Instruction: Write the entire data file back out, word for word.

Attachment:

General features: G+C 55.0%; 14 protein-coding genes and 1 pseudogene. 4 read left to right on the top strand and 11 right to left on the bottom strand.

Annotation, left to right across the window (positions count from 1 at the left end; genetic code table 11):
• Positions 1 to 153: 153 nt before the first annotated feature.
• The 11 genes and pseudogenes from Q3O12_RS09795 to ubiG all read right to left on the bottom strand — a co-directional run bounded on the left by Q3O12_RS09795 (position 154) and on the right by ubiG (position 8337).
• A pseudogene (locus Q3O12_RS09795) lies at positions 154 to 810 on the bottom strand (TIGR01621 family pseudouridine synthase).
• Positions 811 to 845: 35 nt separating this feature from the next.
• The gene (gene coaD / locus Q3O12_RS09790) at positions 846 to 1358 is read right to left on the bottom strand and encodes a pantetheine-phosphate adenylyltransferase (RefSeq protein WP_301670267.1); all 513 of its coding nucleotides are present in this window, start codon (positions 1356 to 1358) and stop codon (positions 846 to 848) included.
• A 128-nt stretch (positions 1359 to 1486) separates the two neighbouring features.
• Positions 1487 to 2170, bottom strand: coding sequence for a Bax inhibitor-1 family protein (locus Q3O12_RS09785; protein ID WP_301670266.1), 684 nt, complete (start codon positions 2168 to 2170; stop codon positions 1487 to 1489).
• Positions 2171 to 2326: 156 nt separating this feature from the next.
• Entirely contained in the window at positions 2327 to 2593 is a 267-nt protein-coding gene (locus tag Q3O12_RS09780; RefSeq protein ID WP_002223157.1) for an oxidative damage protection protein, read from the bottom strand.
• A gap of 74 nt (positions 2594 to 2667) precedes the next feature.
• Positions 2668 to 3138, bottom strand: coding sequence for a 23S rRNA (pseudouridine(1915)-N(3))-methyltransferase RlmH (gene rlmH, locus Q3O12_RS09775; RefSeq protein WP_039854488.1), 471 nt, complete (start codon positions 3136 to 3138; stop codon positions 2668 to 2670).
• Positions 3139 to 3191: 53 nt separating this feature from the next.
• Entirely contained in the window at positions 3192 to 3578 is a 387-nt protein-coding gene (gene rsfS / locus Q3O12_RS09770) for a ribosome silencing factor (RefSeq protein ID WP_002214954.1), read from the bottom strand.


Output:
General features: G+C 55.0%; 14 protein-coding genes and 1 pseudogene. 4 read left to right on the top strand and 11 right to left on the bottom strand.

Annotation, left to right across the window (positions count from 1 at the left end; genetic code table 11):
• Positions 1 to 153: 153 nt before the first annotated feature.
• The 11 genes and pseudogenes from Q3O12_RS09795 to ubiG all read right to left on the bottom strand — a co-directional run bounded on the left by Q3O12_RS09795 (position 154) and on the right by ubiG (position 8337).
• A pseudogene (locus Q3O12_RS09795) lies at positions 154 to 810 on the bottom strand (TIGR01621 family pseudouridine synthase).
• Positions 811 to 845: 35 nt separating this feature from the next.
• The gene (gene coaD / locus Q3O12_RS09790) at positions 846 to 1358 is read right to left on the bottom strand and encodes a pantetheine-phosphate adenylyltransferase (RefSeq protein WP_301670267.1); all 513 of its coding nucleotides are present in this window, start codon (positions 1356 to 1358) and stop codon (positions 846 to 848) included.
• A 128-nt stretch (positions 1359 to 1486) separates the two neighbouring features.
• Positions 1487 to 2170, bottom strand: coding sequence for a Bax inhibitor-1 family protein (locus Q3O12_RS09785; protein ID WP_301670266.1), 684 nt, complete (start codon positions 2168 to 2170; stop codon positions 1487 to 1489).
• Positions 2171 to 2326: 156 nt separating this feature from the next.
• Entirely contained in the window at positions 2327 to 2593 is a 267-nt protein-coding gene (locus tag Q3O12_RS09780; RefSeq protein ID WP_002223157.1) for an oxidative damage protection protein, read from the bottom strand.
• A gap of 74 nt (positions 2594 to 2667) precedes the next feature.
• Positions 2668 to 3138, bottom strand: coding sequence for a 23S rRNA (pseudouridine(1915)-N(3))-methyltransferase RlmH (gene rlmH, locus Q3O12_RS09775; RefSeq protein WP_039854488.1), 471 nt, complete (start codon positions 3136 to 3138; stop codon positions 2668 to 2670).
• Positions 3139 to 3191: 53 nt separating this feature from the next.
• Entirely contained in the window at positions 3192 to 3578 is a 387-nt protein-coding gene (gene rsfS / locus Q3O12_RS09770) for a ribosome silencing factor (RefSeq protein ID WP_002214954.1), read from the bottom strand.